By Oana Lungescu
BBC European affairs correspondent, Bucharest
When they chose Bucharest as the venue for their 2008 summit, Nato leaders meant to send an encouraging signal to all Balkan countries.
Nato's veto has inflamed nationalist feelings in Macedonia
But the decision not to invite Macedonia along with Croatia and Albania risks sending mixed signals and raising fears of instability in a region which was already reeling from Kosovo's declaration of independence from Serbia.
Macedonia's bid was blocked by Greece because of a 17-year row over the country's name. Athens says it implies a territorial claim on its northern province - also called Macedonia - and wants the former Yugoslav republic to change its name to New or Upper Macedonia.
But the veto has only inflamed nationalist feelings.
In a gesture rarely seen at a Nato summit, a group of Macedonian journalists angrily walked out of a news conference after Secretary General Jaap de Hoop Scheffer made the announcement.
Shortly afterwards, the entire Macedonian delegation left the summit, arguing that the country's leaders had to be with their people at a difficult moment.
Striking a defiant note, foreign minister Antonio Milososki said: "It is very regretful for the principles of democracy that Macedonia's bid for Nato membership was punished, not because of what we have done but because of who we are.
"We are Macedonians and our country is the Republic of Macedonia. And it will remain so forever."
Albanian Prime Minister Sali Berisha thanked Nato leaders for the invitation to join, which he called "a miracle".
But he warned that the failure to issue a similar invitation to Macedonia - where a quarter of the country's two million people are ethnic Albanians - could encourage "radical groups".
In 2001, Nato and the EU managed to prevent a civil war in Macedonia between security forces and ethnic Albanians separatists by brokering a peace deal which granted more minority rights.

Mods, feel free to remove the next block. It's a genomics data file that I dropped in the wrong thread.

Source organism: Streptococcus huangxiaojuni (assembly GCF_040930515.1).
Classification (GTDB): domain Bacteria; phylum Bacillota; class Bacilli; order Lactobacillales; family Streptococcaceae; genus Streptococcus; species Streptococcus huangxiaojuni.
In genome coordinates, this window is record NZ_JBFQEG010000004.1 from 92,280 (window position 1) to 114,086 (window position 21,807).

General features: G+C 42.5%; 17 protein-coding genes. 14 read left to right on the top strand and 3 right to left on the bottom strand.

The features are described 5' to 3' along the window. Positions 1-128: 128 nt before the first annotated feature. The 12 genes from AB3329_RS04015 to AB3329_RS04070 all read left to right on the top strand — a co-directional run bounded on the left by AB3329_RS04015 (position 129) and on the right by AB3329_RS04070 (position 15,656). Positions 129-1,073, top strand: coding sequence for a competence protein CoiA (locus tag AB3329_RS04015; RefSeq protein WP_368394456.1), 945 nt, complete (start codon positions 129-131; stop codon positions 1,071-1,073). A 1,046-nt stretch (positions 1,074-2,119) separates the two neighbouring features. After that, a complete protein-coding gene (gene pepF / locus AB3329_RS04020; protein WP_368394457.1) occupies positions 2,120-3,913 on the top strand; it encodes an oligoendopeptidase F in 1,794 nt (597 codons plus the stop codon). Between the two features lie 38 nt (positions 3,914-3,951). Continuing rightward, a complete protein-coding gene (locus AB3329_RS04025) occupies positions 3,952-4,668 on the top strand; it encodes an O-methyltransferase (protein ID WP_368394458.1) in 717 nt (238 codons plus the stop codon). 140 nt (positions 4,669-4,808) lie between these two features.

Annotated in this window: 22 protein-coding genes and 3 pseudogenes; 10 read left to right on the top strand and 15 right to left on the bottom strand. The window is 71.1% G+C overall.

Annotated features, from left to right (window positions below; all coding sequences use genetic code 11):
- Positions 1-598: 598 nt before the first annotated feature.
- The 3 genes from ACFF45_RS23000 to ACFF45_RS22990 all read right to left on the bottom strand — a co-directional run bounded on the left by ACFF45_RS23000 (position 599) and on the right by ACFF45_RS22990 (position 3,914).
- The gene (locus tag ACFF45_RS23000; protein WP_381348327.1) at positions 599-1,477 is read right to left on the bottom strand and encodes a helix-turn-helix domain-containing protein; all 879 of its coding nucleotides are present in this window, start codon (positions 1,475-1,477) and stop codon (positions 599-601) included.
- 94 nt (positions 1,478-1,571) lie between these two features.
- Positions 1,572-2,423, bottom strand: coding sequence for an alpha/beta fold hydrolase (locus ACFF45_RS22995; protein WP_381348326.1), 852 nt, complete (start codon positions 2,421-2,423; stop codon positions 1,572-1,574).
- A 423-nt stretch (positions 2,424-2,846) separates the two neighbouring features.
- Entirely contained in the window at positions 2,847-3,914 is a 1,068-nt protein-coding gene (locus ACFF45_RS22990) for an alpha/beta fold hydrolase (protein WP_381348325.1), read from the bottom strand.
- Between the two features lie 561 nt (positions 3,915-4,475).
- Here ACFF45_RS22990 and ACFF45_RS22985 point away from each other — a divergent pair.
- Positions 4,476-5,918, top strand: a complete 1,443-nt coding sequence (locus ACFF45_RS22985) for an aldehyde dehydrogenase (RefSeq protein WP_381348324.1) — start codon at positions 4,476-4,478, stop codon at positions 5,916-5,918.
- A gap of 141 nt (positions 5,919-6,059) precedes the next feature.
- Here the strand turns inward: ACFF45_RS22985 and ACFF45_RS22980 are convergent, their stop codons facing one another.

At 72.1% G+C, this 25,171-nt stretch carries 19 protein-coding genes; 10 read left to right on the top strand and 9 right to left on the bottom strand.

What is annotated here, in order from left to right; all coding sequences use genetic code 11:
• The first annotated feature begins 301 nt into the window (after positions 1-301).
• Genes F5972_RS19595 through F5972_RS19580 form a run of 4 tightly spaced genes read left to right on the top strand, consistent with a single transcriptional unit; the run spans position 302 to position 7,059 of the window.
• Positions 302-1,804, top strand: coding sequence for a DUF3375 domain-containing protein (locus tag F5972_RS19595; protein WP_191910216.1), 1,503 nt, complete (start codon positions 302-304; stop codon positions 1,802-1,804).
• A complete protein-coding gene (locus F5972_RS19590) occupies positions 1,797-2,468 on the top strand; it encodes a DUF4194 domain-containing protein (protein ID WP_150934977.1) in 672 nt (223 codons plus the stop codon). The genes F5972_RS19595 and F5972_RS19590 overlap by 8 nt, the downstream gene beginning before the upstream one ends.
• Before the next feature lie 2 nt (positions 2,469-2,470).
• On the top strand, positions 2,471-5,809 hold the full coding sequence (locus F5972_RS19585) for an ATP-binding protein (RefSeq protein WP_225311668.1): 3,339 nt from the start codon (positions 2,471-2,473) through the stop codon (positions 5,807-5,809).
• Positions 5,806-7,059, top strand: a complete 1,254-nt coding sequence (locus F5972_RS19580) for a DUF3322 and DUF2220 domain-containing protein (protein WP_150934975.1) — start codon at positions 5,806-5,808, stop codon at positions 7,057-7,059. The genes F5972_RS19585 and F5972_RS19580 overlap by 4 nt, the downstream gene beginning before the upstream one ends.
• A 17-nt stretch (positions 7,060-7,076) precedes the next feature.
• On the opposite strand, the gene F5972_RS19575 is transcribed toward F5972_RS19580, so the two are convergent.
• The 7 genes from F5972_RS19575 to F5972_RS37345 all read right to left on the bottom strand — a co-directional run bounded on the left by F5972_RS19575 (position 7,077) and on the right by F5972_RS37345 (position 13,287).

But there will be fewer incentives for the government to create a multi-ethnic society without the carrot of Nato and European Union membership. Athens could use its veto again later this year to scupper Skopje's bid to start EU membership talks.
Pessimists fear that Macedonia could break up under the strain, reviving dreams of a Greater Albania including Kosovo. Optimists argue Albania's invitation to join Nato will help to prevent the worst-case scenario.
Summit decisions were also watched closely in Serbia.
Albania leaders say Nato's invitation is a 'miracle'
"I feel sorry because Nato membership is important for Macedonia's political stability," said former Serbian foreign minister Goran Svilanovic, "but I'm also thinking about Serbia's interest. Every progress of Serbia's neighbours towards EU and Nato membership is good because it should encourage Serbia's people and politicians to achieve the same goals."
But Kosovo's secession has pushed Serbia further away from the rest of Europe, with pro-Western forces lagging behind nationalist parties ahead of next month's parliamentary election.
There was little reaction to Nato's offer of an "intensified dialogue", which was granted to Bosnia and Montenegro as a key step towards eventual membership. All former communist countries that are now part of the EU boosted their democratic credentials by first joining Nato.
Slovenia is already part of Nato and the EU. Almost two decades after the bloody break-up of Yugoslavia, Croatia also looks close to reaching that goal. It hopes to join Nato next year and the EU by 2010.
On Friday, US President George W Bush travels to Zagreb to congratulate Croatians on their success.
Only two months ago, they did not seem at all keen on Nato. But with Serbian nationalism once again on the rise, Croatians have made their choice. Prime Minister Ivo Sanader said support for Nato membership now stood at 70%.